You or I might walk into the REI flagship store in Seattle and see, well, a store. A really, really nice store. But a store.

Not Jim Nowlin. He's in nirvana, Valhalla, Olympus or whatever version of heaven you prefer.Seattle may be best-known for building Boeing jets, creating Microsoft programs or sending out books.

But the city beside Puget Sound is also home to a small group of retailers that have made nationwide, sometimes worldwide, names for themselves.

John W. Nordstrom was a Swede who came to the United States at age 16 with five dollars in his pocket, followed the Klondike Gold Rush to Alaska and headed back to Seattle at the turn of the century with $13,000 to open a shoe store. In a "back to the future" move, Nordstrom is moving into the former Frederick & Nelson's Department Store, built in 1919, which will house its flagship store and corporate headquarters. It's easy to find - just look for the huge, inflated legs and shoes hanging from the rooftop.

Nordstrom was well-established by the time Eddie Bauer opened his sporting-goods shop up the hill in 1920. Bauer first made a splash with what was advertised as the best badminton shuttlecock in the United States. But Bauer's big mark came during World War II, when his B-9 aviator jackets were worn by 50,000 airmen around the world.

Bauer retired in 1968, selling to cerealmaker General Mills, which later sold to Spiegel, the famous catalog company. The flagship is still in Seattle, at Fifth Avenue and Union Street.

Bauer's shuttlecock was all the rage when Lloyd Anderson was stewing about his lousy ice ax. He had paid $7 for the mail-order dud, only to find he could get a top-quality Austrian Academ Pickel ice axe for $3.50. His climbing friends all wanted one, and he ordered a bunch.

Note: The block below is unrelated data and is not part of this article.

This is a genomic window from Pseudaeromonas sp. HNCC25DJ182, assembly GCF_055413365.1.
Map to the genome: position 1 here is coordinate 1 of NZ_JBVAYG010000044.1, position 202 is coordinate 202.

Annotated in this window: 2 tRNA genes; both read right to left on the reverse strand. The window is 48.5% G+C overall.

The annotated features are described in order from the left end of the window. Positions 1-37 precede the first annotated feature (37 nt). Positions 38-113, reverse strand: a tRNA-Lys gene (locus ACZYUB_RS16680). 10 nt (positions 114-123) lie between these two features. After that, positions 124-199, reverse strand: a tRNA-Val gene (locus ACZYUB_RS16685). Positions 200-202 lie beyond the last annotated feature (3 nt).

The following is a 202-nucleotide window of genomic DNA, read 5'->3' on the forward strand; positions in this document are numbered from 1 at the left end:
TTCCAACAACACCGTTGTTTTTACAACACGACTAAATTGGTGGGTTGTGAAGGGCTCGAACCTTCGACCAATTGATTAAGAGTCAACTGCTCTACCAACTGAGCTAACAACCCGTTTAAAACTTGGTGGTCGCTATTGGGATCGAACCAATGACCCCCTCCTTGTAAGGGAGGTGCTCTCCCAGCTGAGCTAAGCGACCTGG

So was born Recreational Equipment Inc., a cooperative that has become one of the hottest outdoor outfitters in the country.

REI's flagship store is the best place in Seattle to soak in the Pacific Northwest lifestyle; it's the one just off the I-5 freeway. Outside are large Swiss Army clocks that tell the time on famous peaks from Mount Everest to Mount Kilimanjaro to nearby Mount Rainier.

Three years after Eddie Bauer sold to General Mills, a small shop opened across the street from Pike Place Market, selling whole-bean coffee. Then the shop, called Starbucks, started brewing coffee on the premises.


Additional Information

If you go

Nordstrom, Sixth Avenue and Pine Street, 206-628-2111. 9:30 a.m.-8 p.m. Mondays-Saturdays, 11 a.m.-6 p.m. Sundays.

Eddie Bauer, 1501 Fifth Ave., 206-622-2766. 9:30 a.m.-8 p.m. Mondays-Saturdays, 11 a.m.-6 p.m. Sun-days.

REI Seattle, 222 Yale Ave. North, 206-223-1944. 10 a.m.-9 p.m. Mondays-Fridays, 9 a.m.-9 p.m. Saturdays, 11 a.m.-6 p.m. Sundays. Climbing wall hours vary.

Starbucks Store No.1, Soames-Dunn Building, Pike Place and Stewart Street, 206-448-8762, 6:30 a.m.-7 p.m., daily; Sundays, 7 a.m.-6 p.m.